SNIC
SUPR
SNIC SUPR
Sequence Capture Avian Malaria
Dnr:

SNIC 2017/7-320

Type:

SNAC Small

Principal Investigator:

Staffan Bensch

Affiliation:

Lunds universitet

Start Date:

2017-12-12

End Date:

2019-01-01

Primary Classification:

10615: Evolutionary Biology

Allocation

Abstract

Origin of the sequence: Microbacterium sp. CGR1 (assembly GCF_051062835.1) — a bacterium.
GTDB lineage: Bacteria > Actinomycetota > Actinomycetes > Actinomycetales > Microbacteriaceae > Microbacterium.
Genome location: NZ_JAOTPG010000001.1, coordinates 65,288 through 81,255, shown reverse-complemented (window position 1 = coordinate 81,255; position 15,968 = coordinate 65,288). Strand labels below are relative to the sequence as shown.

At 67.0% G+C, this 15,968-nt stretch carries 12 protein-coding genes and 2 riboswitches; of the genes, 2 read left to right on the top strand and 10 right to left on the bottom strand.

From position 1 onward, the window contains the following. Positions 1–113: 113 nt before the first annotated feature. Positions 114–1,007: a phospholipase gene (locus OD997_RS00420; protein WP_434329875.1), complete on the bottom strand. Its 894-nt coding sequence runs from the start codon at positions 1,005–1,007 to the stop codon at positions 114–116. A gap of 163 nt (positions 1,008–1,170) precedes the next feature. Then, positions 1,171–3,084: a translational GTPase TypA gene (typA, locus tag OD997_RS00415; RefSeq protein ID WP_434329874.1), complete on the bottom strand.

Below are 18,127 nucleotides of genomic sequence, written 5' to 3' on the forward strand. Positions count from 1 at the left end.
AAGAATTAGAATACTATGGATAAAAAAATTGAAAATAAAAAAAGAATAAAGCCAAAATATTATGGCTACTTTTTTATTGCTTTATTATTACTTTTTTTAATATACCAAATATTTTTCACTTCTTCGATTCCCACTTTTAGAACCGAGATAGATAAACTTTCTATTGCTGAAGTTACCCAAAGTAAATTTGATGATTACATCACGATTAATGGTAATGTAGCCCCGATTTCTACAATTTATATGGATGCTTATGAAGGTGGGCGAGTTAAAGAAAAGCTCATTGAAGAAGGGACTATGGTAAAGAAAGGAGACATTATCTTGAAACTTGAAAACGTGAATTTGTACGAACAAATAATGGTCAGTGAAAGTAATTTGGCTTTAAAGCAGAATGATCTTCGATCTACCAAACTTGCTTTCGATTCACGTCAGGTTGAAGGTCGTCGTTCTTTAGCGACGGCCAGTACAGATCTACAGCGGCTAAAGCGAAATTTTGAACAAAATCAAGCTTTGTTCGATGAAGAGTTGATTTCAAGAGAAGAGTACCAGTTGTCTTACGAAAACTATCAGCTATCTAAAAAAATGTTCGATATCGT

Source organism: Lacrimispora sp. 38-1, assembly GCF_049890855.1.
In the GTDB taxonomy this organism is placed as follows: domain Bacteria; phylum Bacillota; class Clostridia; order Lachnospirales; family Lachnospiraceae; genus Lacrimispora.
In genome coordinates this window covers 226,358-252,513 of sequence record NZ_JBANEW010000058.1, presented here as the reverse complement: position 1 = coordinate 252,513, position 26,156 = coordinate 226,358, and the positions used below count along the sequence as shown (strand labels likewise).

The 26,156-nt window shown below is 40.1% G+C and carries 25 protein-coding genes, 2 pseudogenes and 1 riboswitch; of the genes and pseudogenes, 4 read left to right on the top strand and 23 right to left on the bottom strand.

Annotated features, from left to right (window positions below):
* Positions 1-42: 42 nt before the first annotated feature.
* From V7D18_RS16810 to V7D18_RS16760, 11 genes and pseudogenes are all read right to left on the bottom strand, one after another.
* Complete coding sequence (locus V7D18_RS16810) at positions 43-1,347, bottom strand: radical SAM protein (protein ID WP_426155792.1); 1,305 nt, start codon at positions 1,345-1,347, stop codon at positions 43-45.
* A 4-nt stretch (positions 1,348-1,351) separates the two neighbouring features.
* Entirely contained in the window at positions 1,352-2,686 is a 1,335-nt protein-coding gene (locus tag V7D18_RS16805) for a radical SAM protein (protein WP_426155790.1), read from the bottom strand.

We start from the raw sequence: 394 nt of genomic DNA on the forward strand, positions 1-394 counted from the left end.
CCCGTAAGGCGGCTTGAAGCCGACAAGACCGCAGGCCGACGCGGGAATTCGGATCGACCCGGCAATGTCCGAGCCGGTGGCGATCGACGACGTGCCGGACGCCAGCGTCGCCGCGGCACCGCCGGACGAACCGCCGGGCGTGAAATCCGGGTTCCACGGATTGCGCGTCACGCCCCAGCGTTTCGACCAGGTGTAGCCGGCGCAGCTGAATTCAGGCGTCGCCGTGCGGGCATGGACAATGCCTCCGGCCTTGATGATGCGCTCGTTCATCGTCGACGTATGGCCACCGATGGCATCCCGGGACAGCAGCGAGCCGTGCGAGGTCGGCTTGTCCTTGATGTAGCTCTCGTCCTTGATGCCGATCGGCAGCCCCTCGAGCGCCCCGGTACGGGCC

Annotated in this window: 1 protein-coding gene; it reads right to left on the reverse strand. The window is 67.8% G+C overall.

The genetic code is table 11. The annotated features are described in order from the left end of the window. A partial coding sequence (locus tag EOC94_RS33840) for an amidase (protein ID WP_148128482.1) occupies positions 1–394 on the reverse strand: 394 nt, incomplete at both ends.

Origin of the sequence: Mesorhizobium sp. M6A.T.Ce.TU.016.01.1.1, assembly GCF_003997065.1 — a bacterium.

The number of host species a parasite infects is known as “host specificity”. This fundamental parasite phenotype can vary dramatically among parasite species and is critical for understanding disease epidemics in humans and wildlife. Despite substantial research into the determinants of host specificity, little is known about its evolution, especially in vector-transmitted parasites like those that cause malaria. This project is designed to reveal the evolution and genetic basis of host specificity in haemosporidian parasites of birds, commonly known as avian malaria parasites. We will generate genomic sequences from a clade of avian malaria parasites using a targeted sequence capture approach and paired-end Illumina sequencing and use those sequences to construct a phylogeny. We will then test for phylogenetic signal in host specificity, model transitions from generalists to specialist parasites and vice-versa, and test for genes and parasite lineages under selection and determine whether specialists and generalists experience similar or different selective pressures. We will also generate genomic sequence data from generalist parasites across their hosts from a local site in southern Sweden to determine if generalists can become genetically differentiated on their hosts (either through drift or host-specific selection pressures), a possible path to parasite speciation and specialization. These two objectives will provide an unprecedented look into the evolution and genetic basis of host specificity and will be useful to basic research in disease biology and applied work in conservation and disease mitigation. The project will also result in genomic resources that will facilitate future comparative work into the evolution of other haemosporidians including those that cause malaria in humans.